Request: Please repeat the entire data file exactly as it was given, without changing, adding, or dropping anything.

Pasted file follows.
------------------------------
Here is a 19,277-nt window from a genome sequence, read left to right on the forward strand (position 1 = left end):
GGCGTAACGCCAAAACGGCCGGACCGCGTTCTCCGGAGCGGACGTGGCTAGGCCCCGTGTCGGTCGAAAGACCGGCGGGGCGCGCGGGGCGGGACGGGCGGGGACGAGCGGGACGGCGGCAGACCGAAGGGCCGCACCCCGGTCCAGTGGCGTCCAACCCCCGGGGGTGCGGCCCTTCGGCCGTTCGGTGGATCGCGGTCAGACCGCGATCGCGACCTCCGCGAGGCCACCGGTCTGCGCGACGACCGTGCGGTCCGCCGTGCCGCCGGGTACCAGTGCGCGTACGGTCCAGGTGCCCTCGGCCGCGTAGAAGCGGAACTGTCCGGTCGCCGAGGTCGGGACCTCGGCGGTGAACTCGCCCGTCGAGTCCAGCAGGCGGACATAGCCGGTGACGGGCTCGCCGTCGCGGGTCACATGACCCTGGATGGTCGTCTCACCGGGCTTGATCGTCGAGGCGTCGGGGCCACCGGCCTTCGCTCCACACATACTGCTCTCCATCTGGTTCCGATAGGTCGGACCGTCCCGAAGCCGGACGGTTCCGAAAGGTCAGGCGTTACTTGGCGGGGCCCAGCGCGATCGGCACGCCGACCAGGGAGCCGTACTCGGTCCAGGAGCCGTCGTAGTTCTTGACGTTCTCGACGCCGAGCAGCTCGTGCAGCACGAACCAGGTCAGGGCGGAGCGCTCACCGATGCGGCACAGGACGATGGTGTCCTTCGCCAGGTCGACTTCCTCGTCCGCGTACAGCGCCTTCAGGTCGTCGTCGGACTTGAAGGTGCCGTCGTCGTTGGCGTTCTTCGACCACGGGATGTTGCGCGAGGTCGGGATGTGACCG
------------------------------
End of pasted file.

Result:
Here is a 19,277-nt window from a genome sequence, read left to right on the forward strand (position 1 = left end):
GGCGTAACGCCAAAACGGCCGGACCGCGTTCTCCGGAGCGGACGTGGCTAGGCCCCGTGTCGGTCGAAAGACCGGCGGGGCGCGCGGGGCGGGACGGGCGGGGACGAGCGGGACGGCGGCAGACCGAAGGGCCGCACCCCGGTCCAGTGGCGTCCAACCCCCGGGGGTGCGGCCCTTCGGCCGTTCGGTGGATCGCGGTCAGACCGCGATCGCGACCTCCGCGAGGCCACCGGTCTGCGCGACGACCGTGCGGTCCGCCGTGCCGCCGGGTACCAGTGCGCGTACGGTCCAGGTGCCCTCGGCCGCGTAGAAGCGGAACTGTCCGGTCGCCGAGGTCGGGACCTCGGCGGTGAACTCGCCCGTCGAGTCCAGCAGGCGGACATAGCCGGTGACGGGCTCGCCGTCGCGGGTCACATGACCCTGGATGGTCGTCTCACCGGGCTTGATCGTCGAGGCGTCGGGGCCACCGGCCTTCGCTCCACACATACTGCTCTCCATCTGGTTCCGATAGGTCGGACCGTCCCGAAGCCGGACGGTTCCGAAAGGTCAGGCGTTACTTGGCGGGGCCCAGCGCGATCGGCACGCCGACCAGGGAGCCGTACTCGGTCCAGGAGCCGTCGTAGTTCTTGACGTTCTCGACGCCGAGCAGCTCGTGCAGCACGAACCAGGTCAGGGCGGAGCGCTCACCGATGCGGCACAGGACGATGGTGTCCTTCGCCAGGTCGACTTCCTCGTCCGCGTACAGCGCCTTCAGGTCGTCGTCGGACTTGAAGGTGCCGTCGTCGTTGGCGTTCTTCGACCACGGGATGTTGCGCGAGGTCGGGATGTGACCG